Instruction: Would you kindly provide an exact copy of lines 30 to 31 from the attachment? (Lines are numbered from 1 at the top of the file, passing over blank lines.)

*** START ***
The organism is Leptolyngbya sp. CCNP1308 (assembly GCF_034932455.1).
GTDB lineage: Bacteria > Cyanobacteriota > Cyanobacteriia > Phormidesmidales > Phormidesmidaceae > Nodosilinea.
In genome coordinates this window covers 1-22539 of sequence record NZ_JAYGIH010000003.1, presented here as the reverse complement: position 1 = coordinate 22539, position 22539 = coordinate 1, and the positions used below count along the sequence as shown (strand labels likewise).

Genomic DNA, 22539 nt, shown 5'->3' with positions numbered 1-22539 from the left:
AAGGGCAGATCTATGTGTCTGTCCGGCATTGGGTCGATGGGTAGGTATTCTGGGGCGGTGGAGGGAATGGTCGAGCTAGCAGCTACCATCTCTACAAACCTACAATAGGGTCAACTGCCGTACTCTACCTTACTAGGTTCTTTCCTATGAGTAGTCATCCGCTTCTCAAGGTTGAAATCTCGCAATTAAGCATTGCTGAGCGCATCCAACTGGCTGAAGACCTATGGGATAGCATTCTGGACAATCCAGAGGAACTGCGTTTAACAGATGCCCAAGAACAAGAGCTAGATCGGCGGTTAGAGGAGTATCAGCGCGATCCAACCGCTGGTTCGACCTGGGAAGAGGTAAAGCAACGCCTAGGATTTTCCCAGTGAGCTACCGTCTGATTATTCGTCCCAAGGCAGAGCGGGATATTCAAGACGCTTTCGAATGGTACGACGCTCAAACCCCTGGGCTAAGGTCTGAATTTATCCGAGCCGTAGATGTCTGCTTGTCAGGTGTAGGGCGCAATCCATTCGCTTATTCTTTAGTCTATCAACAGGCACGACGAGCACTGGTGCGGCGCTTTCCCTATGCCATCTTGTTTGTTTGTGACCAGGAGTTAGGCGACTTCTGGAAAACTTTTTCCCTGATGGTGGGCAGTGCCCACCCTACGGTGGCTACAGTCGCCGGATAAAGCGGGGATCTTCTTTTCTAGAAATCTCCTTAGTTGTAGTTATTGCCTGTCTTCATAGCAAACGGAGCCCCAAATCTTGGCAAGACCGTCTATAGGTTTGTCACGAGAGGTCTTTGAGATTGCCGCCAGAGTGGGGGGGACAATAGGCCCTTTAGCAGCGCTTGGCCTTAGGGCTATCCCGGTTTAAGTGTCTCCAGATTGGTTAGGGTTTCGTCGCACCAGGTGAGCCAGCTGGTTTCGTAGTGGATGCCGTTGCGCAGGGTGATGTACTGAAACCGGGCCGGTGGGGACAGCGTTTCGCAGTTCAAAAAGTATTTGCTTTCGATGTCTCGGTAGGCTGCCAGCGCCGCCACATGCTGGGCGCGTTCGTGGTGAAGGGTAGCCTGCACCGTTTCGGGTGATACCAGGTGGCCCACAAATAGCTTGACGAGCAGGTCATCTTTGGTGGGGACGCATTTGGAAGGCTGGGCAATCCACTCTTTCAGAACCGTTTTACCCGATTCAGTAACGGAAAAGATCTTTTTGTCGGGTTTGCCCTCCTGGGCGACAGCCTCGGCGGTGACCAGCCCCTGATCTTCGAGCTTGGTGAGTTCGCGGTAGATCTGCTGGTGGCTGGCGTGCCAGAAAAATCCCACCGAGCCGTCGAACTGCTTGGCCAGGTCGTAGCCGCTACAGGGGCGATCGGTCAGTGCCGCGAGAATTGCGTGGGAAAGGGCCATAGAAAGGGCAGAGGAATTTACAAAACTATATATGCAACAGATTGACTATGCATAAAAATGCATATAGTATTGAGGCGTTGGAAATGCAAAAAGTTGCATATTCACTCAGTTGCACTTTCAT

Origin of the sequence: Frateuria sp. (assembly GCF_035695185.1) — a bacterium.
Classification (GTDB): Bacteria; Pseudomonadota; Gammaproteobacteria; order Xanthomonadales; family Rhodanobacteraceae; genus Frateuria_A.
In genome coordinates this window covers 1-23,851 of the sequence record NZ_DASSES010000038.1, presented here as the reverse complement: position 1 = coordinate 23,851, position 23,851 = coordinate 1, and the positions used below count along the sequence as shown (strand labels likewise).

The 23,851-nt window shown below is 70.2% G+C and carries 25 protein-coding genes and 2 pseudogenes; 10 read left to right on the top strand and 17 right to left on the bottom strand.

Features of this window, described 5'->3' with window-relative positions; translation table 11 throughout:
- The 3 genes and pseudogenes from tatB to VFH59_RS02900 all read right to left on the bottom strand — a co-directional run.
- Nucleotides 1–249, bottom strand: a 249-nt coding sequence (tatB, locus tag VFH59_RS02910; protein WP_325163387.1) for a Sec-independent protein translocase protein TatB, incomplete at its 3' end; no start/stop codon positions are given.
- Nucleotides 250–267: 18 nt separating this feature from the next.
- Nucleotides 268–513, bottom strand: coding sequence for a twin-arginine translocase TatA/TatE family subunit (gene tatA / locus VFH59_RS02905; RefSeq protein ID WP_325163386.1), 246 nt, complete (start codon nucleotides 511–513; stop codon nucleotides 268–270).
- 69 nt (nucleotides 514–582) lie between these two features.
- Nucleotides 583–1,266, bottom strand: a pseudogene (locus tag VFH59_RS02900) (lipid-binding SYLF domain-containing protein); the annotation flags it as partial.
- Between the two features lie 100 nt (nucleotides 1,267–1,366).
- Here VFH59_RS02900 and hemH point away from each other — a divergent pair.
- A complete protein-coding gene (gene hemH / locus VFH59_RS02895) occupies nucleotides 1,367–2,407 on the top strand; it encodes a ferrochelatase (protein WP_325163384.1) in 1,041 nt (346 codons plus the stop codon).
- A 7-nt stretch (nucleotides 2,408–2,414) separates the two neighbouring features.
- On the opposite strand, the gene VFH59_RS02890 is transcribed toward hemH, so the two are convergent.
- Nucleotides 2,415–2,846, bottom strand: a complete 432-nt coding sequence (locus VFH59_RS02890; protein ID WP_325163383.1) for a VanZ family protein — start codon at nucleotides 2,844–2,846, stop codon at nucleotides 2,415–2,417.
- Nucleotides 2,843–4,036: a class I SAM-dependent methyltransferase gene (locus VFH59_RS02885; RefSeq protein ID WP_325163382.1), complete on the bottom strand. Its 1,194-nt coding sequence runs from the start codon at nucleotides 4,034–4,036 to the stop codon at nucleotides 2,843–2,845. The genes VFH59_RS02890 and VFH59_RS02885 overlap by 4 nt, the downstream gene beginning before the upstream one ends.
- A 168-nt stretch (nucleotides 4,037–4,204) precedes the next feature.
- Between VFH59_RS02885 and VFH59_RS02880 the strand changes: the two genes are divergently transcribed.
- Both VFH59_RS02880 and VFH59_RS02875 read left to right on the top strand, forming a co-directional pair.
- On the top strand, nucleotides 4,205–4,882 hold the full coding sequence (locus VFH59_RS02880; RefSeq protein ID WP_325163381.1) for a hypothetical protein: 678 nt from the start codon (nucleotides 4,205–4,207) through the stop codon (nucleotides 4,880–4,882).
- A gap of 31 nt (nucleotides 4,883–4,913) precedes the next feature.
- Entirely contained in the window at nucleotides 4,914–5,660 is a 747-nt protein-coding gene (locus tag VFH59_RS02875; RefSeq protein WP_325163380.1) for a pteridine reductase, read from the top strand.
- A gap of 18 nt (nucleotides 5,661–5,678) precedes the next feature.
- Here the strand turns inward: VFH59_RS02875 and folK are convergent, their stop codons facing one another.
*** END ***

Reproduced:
- A gap of 18 nt (nucleotides 5,661–5,678) precedes the next feature.
- Here the strand turns inward: VFH59_RS02875 and folK are convergent, their stop codons facing one another.